Previous studies have shown that GABA(B) receptors facilitate cyclic AMP formation in brain slices likely through an indirect mechanism involving intracellular second messengers. In the present study, we have investigated whether a positive coupling of GABA(B) receptors to adenylyl cyclase could be detected in a cell-free preparation of rat olfactory bulb, a brain region where other Gi/Go-coupled neurotransmitter receptors have been found to stimulate the cyclase activity. The GABA(B) receptor agonist (-)-baclofen significantly increased basal adenylyl cyclase activity in membranes of the granule cell and external plexiform layers, but not in the olfactory nerve-glomerular layer. The adenylyl cyclase stimulation was therefore examined in granule cell layer membranes. The (-)-baclofen stimulation (pD2=4.53) was mimicked by 3-aminopropylphosphinic acid (pD2=4.60) and GABA (pD2=3.56), but not by (+)-baclofen, 3-aminopropylphosphonic acid, muscimol and isoguvacine. The stimulatory effect was counteracted by the GABA(B) receptor antagonists CGP 35348 (pA2=4.31), CGP 55845 A (pA2=7.0) and 2-hydroxysaclofen (pKi=4.22). Phaclofen (1 mM) was inactive. The (-)-baclofen stimulation was not affected by quinacrine, indomethacin, nordihydroguaiaretic acid and staurosporine, but was completely prevented by pertussis toxin and significantly reduced by the alpha subunit of transducin, a betagamma scavenger. The betagamma subunits of transducin stimulated the cyclase activity and this effect was not additive with that produced by (-)-baclofen. In the external plexiform and granule cell layers, but not in the olfactory nerve-glomerular layer, (-)-baclofen enhanced the adenylyl cyclase stimulation elicited by the neuropeptide pituitary adenylate cyclase activating polypeptide (PACAP) 38. Conversely, the adenylyl cyclase activity stimulated by either forskolin or Ca2+/calmodulin-(Ca2+/CaM) was inhibited by (-)-baclofen in all the olfactory bulb layers examined. These data demonstrate that in specific layers of rat olfactory bulb activation of GABA(B) receptors enhances basal and neurotransmitter-stimulated adenylyl cyclase activities by a mechanism involving betagamma subunits of Gi/Go. This positive coupling is associated with a widespread inhibitory effect on forskolin- and Ca2+/CaM-stimulated cyclic AMP formation. (+info)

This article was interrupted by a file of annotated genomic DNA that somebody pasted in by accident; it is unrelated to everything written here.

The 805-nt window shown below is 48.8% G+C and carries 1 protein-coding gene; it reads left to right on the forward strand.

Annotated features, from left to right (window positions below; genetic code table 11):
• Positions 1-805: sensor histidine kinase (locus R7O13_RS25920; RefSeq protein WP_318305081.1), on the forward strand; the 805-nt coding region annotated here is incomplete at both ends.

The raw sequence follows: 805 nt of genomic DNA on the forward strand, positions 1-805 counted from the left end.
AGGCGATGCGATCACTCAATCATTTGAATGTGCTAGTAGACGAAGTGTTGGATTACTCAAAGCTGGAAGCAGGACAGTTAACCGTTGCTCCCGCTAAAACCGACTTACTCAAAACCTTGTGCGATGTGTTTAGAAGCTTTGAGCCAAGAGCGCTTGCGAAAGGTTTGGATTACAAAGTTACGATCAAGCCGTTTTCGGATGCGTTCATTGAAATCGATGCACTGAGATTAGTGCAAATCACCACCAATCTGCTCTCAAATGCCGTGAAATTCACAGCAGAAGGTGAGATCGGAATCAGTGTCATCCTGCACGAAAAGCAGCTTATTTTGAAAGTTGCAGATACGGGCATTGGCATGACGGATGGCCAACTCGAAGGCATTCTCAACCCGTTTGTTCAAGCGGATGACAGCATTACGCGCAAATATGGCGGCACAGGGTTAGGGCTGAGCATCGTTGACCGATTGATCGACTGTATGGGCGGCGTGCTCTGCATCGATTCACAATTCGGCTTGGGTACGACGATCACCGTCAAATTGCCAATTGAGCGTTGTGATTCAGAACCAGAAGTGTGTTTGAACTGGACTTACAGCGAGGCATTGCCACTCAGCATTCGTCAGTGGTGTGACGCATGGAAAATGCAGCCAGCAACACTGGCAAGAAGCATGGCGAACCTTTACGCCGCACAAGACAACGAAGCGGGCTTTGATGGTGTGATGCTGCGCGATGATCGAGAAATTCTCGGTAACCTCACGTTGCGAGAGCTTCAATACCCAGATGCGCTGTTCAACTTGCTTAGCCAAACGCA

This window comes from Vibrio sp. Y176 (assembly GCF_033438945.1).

Slit2-Mediated chemorepulsion and collapse of developing forebrain axons.
Diffusible chemorepellents play a major role in guiding developing axons toward their correct targets by preventing them from entering or steering them away from certain regions. Genetic studies in Drosophila revealed a novel repulsive guidance system that prevents inappropriate axons from crossing the CNS midline; this repulsive system is mediated by the Roundabout (Robo) receptor and its secreted ligand Slit. In rodents, Robo and Slit are expressed in the spinal cord and Slit can repel spinal motor axons in vitro. Here, we extend these findings into higher brain centers by showing that Robo1 and Robo2, as well as Slit1 and Slit2, are often expressed in complementary patterns in the developing forebrain. Furthermore, we show that human Slit2 can repel olfactory and hippocampal axons and collapse their growth cones. (+info)